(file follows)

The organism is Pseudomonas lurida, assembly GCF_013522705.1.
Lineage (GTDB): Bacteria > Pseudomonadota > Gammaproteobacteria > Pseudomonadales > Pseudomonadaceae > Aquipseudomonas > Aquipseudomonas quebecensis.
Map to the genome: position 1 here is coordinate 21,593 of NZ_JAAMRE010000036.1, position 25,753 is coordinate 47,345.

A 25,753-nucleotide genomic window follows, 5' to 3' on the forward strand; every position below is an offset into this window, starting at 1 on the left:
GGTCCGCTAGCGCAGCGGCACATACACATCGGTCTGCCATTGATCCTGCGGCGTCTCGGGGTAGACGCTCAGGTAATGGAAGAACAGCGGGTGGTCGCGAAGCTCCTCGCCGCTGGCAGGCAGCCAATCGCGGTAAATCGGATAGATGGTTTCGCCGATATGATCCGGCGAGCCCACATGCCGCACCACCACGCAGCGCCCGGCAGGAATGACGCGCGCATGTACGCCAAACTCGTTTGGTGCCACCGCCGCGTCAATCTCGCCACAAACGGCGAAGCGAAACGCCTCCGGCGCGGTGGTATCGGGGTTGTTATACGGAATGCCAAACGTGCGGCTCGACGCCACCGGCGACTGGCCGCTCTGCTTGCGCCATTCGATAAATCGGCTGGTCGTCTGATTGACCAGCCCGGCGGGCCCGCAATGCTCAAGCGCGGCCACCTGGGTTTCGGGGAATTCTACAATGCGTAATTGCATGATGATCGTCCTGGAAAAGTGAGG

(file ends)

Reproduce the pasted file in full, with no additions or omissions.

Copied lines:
The organism is Pseudomonas lurida, assembly GCF_013522705.1.
Lineage (GTDB): Bacteria > Pseudomonadota > Gammaproteobacteria > Pseudomonadales > Pseudomonadaceae > Aquipseudomonas > Aquipseudomonas quebecensis.
Map to the genome: position 1 here is coordinate 21,593 of NZ_JAAMRE010000036.1, position 25,753 is coordinate 47,345.

A 25,753-nucleotide genomic window follows, 5' to 3' on the forward strand; every position below is an offset into this window, starting at 1 on the left:
GGTCCGCTAGCGCAGCGGCACATACACATCGGTCTGCCATTGATCCTGCGGCGTCTCGGGGTAGACGCTCAGGTAATGGAAGAACAGCGGGTGGTCGCGAAGCTCCTCGCCGCTGGCAGGCAGCCAATCGCGGTAAATCGGATAGATGGTTTCGCCGATATGATCCGGCGAGCCCACATGCCGCACCACCACGCAGCGCCCGGCAGGAATGACGCGCGCATGTACGCCAAACTCGTTTGGTGCCACCGCCGCGTCAATCTCGCCACAAACGGCGAAGCGAAACGCCTCCGGCGCGGTGGTATCGGGGTTGTTATACGGAATGCCAAACGTGCGGCTCGACGCCACCGGCGACTGGCCGCTCTGCTTGCGCCATTCGATAAATCGGCTGGTCGTCTGATTGACCAGCCCGGCGGGCCCGCAATGCTCAAGCGCGGCCACCTGGGTTTCGGGGAATTCTACAATGCGTAATTGCATGATGATCGTCCTGGAAAAGTGAGG